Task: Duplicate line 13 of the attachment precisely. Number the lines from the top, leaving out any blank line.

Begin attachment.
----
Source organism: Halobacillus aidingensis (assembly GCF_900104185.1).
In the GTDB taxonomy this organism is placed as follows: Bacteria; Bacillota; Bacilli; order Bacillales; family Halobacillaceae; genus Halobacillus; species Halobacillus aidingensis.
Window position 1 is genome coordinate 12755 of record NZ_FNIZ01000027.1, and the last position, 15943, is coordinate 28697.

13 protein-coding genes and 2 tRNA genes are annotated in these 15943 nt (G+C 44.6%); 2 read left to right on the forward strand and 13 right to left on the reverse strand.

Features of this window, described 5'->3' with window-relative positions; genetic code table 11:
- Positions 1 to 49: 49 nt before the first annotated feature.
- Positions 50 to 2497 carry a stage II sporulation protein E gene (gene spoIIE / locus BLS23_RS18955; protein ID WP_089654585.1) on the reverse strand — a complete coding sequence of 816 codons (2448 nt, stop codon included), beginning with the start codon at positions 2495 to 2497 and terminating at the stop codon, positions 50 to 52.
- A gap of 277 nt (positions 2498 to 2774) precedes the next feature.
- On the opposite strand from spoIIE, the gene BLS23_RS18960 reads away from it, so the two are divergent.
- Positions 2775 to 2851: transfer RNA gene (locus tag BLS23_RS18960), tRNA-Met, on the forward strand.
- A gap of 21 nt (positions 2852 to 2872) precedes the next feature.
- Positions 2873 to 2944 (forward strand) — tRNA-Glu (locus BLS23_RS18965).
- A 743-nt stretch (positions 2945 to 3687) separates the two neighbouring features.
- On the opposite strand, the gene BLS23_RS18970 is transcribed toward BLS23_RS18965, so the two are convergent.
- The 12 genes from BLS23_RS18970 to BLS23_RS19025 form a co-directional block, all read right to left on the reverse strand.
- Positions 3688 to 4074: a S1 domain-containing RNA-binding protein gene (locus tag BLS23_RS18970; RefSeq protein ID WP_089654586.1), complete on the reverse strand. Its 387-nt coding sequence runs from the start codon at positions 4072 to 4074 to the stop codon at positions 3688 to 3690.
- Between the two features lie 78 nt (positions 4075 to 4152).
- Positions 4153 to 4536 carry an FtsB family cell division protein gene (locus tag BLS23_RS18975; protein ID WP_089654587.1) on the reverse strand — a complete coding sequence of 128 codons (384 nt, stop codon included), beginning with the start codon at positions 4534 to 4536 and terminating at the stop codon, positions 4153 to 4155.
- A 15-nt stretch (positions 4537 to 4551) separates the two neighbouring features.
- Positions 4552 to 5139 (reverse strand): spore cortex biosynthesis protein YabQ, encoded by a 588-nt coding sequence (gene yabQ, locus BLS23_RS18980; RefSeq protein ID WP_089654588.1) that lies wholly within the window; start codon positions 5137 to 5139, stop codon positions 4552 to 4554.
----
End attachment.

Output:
- A 743-nt stretch (positions 2945 to 3687) separates the two neighbouring features.